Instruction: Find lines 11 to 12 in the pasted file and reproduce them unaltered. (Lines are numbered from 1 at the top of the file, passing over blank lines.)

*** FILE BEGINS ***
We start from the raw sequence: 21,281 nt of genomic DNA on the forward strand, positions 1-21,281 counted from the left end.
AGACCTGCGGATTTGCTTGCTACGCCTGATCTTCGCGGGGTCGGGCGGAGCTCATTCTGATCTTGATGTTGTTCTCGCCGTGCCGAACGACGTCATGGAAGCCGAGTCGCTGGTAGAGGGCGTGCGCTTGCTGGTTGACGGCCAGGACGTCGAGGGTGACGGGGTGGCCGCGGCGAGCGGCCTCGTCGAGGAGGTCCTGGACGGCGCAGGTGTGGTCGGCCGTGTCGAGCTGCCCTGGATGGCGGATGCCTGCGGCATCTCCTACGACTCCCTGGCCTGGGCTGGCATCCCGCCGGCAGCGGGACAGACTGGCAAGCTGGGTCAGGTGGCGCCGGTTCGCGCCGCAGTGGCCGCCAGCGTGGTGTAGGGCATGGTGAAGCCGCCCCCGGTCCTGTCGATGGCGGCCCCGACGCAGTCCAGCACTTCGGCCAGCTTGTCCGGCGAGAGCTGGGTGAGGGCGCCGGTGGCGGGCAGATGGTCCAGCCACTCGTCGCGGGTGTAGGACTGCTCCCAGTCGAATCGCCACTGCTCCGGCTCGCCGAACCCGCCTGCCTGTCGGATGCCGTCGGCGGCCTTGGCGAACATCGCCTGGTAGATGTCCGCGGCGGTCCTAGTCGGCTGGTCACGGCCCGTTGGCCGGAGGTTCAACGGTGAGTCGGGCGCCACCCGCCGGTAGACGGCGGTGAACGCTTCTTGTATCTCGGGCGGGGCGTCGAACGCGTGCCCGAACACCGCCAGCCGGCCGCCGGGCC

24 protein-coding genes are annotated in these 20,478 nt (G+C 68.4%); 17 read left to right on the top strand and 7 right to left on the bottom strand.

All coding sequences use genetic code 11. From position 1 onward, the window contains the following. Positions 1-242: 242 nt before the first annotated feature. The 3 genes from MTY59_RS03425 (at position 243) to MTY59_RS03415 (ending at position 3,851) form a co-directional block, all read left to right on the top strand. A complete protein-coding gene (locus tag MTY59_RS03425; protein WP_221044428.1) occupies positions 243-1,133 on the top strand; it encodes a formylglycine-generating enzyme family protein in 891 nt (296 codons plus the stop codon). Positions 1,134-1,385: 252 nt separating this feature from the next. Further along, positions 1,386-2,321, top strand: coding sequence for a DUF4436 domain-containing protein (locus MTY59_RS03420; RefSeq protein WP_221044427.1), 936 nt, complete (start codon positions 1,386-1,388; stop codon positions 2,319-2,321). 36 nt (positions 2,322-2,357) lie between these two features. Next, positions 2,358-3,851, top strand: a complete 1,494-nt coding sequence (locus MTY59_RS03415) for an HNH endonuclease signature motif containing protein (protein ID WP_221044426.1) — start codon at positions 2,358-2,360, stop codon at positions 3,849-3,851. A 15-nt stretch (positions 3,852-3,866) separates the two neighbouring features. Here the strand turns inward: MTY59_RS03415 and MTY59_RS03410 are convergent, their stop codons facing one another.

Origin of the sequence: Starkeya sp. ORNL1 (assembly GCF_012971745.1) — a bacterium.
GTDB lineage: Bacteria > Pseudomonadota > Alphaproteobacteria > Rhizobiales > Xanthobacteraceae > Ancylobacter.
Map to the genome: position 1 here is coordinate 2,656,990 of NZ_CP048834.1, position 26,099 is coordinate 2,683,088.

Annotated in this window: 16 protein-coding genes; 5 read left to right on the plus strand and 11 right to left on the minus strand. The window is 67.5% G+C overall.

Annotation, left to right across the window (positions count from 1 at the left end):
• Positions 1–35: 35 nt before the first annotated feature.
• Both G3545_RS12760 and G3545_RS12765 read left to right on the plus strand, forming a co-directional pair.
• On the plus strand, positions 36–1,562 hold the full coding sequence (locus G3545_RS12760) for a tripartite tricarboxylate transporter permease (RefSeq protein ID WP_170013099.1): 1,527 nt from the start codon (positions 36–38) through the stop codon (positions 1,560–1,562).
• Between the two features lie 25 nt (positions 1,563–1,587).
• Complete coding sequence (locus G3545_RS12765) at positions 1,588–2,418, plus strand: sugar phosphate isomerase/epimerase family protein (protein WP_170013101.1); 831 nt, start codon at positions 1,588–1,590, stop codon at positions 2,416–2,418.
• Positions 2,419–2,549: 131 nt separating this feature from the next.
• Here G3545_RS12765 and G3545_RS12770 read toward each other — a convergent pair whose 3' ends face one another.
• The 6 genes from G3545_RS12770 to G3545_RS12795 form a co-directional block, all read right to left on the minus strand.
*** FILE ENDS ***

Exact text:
• Both G3545_RS12760 and G3545_RS12765 read left to right on the plus strand, forming a co-directional pair.
• On the plus strand, positions 36–1,562 hold the full coding sequence (locus G3545_RS12760) for a tripartite tricarboxylate transporter permease (RefSeq protein ID WP_170013099.1): 1,527 nt from the start codon (positions 36–38) through the stop codon (positions 1,560–1,562).